With today’s evolution of composite decking and its new colours and aesthetics available due to its growing popularity on the decking market, composite decking is slowly establishing itself as more than an alternative to wooden decking. First introduced to the market in the 80s, composite decking’s advantages are now more and more widely known: it’s easier to maintain, eco-friendly, has a longer lifespan and so on. And yet composite decking face common misconceptions which makes homeowners unsure of investing in one.
First of all, composite decking is perceived as looking fake or unnatural as it is man-made with an equal mix of wood fibres, recycled plastic, and bonding agents. However, composite decking grew more popular over the last decades on the market, and today, multiple suppliers can offer a wide variety of colours and aesthetics for homeowners to choose from. It now features decking boards with high-definition wood patterns, with bright and rich colours with warm browns, deep reds, exotic woods and pure grey to fit in every patio’s design. And even more of an advantage for homeowners, composite decking comes with different colours and patterns but while being eco-friendly and safe for pets or children. Another common misconception is that composite decking won’t offer as much different features as traditional wood decking, however, homeowners can choose from capped or uncapped boards depending on their needs of decking protection against the weather, staining or foot traffic.
While composite decking is known as needing lower maintenance than traditional wooden decking to keep to its original quality, it still needs bi-annual attention. But every outside furniture and decking materials need some maintenance against the weather’s impact. Traditional wood necessitates higher maintenance, such as sanding, scrubbing, and products to ensure that it won’t rot, stain or mold due to humidity or the sun’s UV. On the contrary, composite decking only requires the occasional sweep, and at the start of spring when starting to use the deck and before winter when closing it for the season (so about every 6-8 months) a soap-and-water cleaning.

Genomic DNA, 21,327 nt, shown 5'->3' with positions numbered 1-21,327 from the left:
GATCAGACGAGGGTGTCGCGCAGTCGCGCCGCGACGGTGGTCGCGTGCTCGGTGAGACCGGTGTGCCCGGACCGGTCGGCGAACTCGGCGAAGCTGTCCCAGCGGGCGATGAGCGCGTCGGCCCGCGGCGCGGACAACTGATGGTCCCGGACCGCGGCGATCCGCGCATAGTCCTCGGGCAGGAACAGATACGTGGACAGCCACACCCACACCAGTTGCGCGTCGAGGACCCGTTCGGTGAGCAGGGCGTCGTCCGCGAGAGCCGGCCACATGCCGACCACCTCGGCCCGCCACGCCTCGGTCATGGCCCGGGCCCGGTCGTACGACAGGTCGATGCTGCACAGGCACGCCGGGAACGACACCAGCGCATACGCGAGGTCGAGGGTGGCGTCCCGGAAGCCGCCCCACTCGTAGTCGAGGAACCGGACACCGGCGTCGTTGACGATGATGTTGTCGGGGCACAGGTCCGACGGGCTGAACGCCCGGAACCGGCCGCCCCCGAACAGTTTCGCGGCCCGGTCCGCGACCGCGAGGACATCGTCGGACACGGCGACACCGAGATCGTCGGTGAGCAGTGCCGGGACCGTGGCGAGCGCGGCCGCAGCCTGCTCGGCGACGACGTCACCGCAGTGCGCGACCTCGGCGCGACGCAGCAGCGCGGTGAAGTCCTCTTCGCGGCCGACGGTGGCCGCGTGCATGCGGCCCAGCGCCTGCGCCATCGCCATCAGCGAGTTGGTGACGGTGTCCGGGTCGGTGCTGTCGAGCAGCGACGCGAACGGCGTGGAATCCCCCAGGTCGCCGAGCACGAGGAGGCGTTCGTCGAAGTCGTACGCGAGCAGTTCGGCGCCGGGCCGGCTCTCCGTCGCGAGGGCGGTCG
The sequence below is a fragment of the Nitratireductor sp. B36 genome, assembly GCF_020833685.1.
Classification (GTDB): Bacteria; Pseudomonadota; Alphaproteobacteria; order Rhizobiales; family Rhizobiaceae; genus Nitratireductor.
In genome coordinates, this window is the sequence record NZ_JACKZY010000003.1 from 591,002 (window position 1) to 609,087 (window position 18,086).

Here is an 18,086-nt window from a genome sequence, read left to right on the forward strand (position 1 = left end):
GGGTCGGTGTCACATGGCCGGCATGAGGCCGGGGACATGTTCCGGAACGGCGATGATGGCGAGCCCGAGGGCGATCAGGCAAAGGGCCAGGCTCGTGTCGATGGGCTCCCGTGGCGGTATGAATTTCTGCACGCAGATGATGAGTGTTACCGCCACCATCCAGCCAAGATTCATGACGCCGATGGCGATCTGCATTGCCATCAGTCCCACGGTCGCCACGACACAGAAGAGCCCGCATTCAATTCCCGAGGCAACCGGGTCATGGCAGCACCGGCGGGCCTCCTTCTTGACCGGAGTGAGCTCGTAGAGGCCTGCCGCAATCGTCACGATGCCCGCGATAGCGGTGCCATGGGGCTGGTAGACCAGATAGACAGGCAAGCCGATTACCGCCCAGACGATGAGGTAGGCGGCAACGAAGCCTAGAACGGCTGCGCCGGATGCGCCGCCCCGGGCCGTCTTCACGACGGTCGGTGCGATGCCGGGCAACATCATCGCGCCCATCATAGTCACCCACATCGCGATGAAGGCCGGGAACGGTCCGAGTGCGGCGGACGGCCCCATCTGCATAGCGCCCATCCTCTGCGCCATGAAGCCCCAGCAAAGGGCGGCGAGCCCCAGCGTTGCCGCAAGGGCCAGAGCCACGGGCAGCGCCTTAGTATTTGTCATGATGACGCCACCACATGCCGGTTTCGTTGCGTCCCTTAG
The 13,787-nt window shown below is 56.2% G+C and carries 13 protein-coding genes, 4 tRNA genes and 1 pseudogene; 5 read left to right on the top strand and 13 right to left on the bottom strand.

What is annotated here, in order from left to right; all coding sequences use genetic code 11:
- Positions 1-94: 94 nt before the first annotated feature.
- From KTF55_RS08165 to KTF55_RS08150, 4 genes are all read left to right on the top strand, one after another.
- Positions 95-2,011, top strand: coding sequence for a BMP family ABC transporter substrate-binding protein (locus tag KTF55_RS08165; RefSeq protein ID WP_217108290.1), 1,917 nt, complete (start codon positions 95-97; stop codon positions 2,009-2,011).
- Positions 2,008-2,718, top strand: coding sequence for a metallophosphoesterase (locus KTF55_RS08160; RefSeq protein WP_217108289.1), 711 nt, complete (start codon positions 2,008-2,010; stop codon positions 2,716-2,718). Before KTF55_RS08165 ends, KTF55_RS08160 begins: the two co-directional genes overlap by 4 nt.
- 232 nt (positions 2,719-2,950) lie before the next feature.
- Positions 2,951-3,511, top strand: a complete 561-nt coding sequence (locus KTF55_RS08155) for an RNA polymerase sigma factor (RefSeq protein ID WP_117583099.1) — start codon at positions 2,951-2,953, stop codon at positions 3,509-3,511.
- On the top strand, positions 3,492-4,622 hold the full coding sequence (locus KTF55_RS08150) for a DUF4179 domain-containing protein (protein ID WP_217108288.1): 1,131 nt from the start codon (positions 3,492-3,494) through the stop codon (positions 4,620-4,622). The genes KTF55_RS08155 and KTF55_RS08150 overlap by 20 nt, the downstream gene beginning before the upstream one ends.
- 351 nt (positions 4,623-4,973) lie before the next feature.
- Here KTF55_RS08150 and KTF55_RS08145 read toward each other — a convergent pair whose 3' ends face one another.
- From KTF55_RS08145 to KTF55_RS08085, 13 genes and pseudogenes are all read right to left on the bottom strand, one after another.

Now with its low maintenance costs and high-quality colours, composite decking could be seen as too expensive for homeowners to consider for their patio. And even if composite decking starts by being a larger investment than timber decking, its initial costs easily balance out compared to wooden deck board’s needs for maintenance product and a shorter lifespan. Wooden decking will need more frequent attention and maintenance products, as well as slowly degrading its quality under the weather’s elements and get replaced, during a part of the lifespan of composite decking.
With nowadays trends toward sustainable, “green” garden, homeowners use more and more natural products to reduce their carbon footprints. While we could think that traditional wooden decking would be considered as a natural material for “green” garden, with the chemicals needed to maintain the deck during its short lifespan it actually is seen as less environmental-friendly than composite decking. Composite decking is primarily made with a mix of wood fibres and recycled plastics, and with its low maintenance needs, it’s a greater choice.